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PJ Library Family Camp: A Muddy and Meaningful Getaway

Group photo at PJ Library Family Camp

Complete with a petting zoo, bubble pool, and colorful challah, PJ Library Family Camp appears on the surface to be pure fun. But add a Tu B’shevat seder, quality family time, and new friendships for everyone involved, and it becomes something much more.

Recognizing that a child’s early development is essential to their future adult identities, PJ Library® provides children ages six months through eight years old with free Jewish-content books and music every month and additional enrichment experiences such as Family Camp. From February 10-12, 27 families with over 45 children joined together for a weekend of activities and bonding in this meaningful Jewish context. 10 of these families came from the PJ Library Community Connector programs in Culver City and South Bay, which provide neighborhood-specific programming for families.

Kelson enjoys his bunk bed at PJ Library Family Camp

“We know that families with Jewish friends tend to make Jewish choices, when looking for a preschool or a camp for instance, especially at the beginning of their journey of raising their children,” said Risa Goldstein, the Federation’s Director of PJ Library. “PJ Library Family Camp is an effective way of building and nurturing the seeds of Jewish identity. PJ Library Family Camp is an immersive Jewish experience, helping these families to develop bonds with other Jewish families like their own and engage in Jewish communal life, if only for a weekend.”

Indeed, Jewish activities were woven into the weekend. Families planted a group pomegranate tree in honor of Tu B’shevat, pushed cloves into citrus fruit they picked from the garden for Havdalah, and sang plenty of Shabbat songs together.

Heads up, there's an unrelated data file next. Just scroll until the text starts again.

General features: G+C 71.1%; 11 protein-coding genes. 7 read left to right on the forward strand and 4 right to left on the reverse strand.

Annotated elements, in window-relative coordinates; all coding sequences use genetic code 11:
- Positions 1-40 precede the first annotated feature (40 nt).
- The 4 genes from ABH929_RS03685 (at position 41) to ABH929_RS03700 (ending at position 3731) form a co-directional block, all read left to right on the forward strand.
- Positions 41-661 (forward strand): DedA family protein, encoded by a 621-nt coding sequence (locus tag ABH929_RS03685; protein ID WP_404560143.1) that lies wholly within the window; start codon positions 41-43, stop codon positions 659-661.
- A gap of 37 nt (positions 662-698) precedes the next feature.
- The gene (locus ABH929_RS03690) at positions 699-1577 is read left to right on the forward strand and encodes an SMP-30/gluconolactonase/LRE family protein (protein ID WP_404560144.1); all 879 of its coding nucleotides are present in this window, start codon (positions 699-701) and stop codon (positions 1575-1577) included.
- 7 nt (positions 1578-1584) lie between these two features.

“My son Kelson loved the dinosaur Shabbat song, and kept singing it long after we got home,” said Erin Hart, a PJ Library mother and first-time camp attendee. “He really enjoyed the Havdalah story and at the end asked when it’s going to be Shabbat again.”

PJ Library books provide families with an easy access point for Jewish learning.

“PJ Library books regularly remind us we are Jewish and offer us opportunities to celebrate who we are,” said Sharon, a longtime PJ Library parent. “The books are really enjoyable and not only educate our children about Judaism but educate us as well, reminding us of the details of the holidays we may have forgotten and even teaching us a little Hebrew through some of the CDs.”

Beyond Jewish learning, Family Camp gave parents and children alike a chance to unplug and truly connect. Despite early fears, many parents noted that having no cell phone service was one highlight of the weekend that allowed them to be fully present.

Jacob Stempel finds a cozy spot to take a midday nap

The camp also offered programming for parents, such as yoga, while assuring that their children were both safe and having their own fun elsewhere on the grounds.

“Knowing the kids are safe is all that we needed,” said Jen Stempel, a first-time camper and a PJ Library Community Connector in Culver City. “Jacob is super high energy and likes to be outside a lot — at Family Camp he had this sense of freedom and I could let him run off and enjoy himself without worrying. He found every mud puddle to jump in and kid to play with.”

This safe environment helps children campers explore their own independence.

“Everyone goes out of their way to take care of the kids,” said Karen Landsbaum, another longtime PJ Library parent. “It was at a previous Family Camp that our daughter separated from us and went with another adult — one of the counselors — for the first time. This time was the first time she was brave enough to stay at the nighttime kids’ movies without us. She was so proud of what a big girl she was!”

Fast friends bond over a PJ Library book

In this setting of freedom and fun, children also found the easy opportunity to make new friendships. Erin Hart recalls how Kelson bonded with his new friend Zack over their shared PJ Library book. Jacob, Jen’s son, particularly enjoyed spending time with older kids. “He doesn’t generally get to spend time with older kids and loved shadowing them. If they jumped he jumped, if they ran he ran,” she said.

Parents also found the chance to bond, whether over meals together in the large dining hall, or by singing classics by the fire after their children went to sleep, Sharon detailed.

She added, “Every moment was special.”


For more information about PJ Library or upcoming PJ Library Family Camps, contact Risa Goldstein at RGoldstein@JewishLA.org.

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